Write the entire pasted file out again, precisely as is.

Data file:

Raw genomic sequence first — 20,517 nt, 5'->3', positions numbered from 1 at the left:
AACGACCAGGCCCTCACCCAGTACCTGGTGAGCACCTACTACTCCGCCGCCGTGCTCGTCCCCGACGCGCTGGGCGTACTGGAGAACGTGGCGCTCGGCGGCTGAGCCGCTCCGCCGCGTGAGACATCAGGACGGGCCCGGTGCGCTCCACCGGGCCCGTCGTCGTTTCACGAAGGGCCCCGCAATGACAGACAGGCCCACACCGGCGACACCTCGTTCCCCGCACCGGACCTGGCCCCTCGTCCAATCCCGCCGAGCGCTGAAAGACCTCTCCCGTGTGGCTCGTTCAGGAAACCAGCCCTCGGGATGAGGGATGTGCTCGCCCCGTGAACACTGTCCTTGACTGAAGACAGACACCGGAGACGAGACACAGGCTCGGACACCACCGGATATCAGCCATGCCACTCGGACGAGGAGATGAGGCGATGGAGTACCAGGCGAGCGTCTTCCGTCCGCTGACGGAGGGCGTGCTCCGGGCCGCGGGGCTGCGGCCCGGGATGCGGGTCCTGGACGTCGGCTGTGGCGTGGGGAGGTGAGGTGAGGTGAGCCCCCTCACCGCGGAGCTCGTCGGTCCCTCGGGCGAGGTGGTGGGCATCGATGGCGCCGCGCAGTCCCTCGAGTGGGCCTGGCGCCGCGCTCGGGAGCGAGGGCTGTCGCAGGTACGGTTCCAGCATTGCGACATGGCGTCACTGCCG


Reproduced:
Raw genomic sequence first — 20,517 nt, 5'->3', positions numbered from 1 at the left:
AACGACCAGGCCCTCACCCAGTACCTGGTGAGCACCTACTACTCCGCCGCCGTGCTCGTCCCCGACGCGCTGGGCGTACTGGAGAACGTGGCGCTCGGCGGCTGAGCCGCTCCGCCGCGTGAGACATCAGGACGGGCCCGGTGCGCTCCACCGGGCCCGTCGTCGTTTCACGAAGGGCCCCGCAATGACAGACAGGCCCACACCGGCGACACCTCGTTCCCCGCACCGGACCTGGCCCCTCGTCCAATCCCGCCGAGCGCTGAAAGACCTCTCCCGTGTGGCTCGTTCAGGAAACCAGCCCTCGGGATGAGGGATGTGCTCGCCCCGTGAACACTGTCCTTGACTGAAGACAGACACCGGAGACGAGACACAGGCTCGGACACCACCGGATATCAGCCATGCCACTCGGACGAGGAGATGAGGCGATGGAGTACCAGGCGAGCGTCTTCCGTCCGCTGACGGAGGGCGTGCTCCGGGCCGCGGGGCTGCGGCCCGGGATGCGGGTCCTGGACGTCGGCTGTGGCGTGGGGAGGTGAGGTGAGGTGAGCCCCCTCACCGCGGAGCTCGTCGGTCCCTCGGGCGAGGTGGTGGGCATCGATGGCGCCGCGCAGTCCCTCGAGTGGGCCTGGCGCCGCGCTCGGGAGCGAGGGCTGTCGCAGGTACGGTTCCAGCATTGCGACATGGCGTCACTGCCG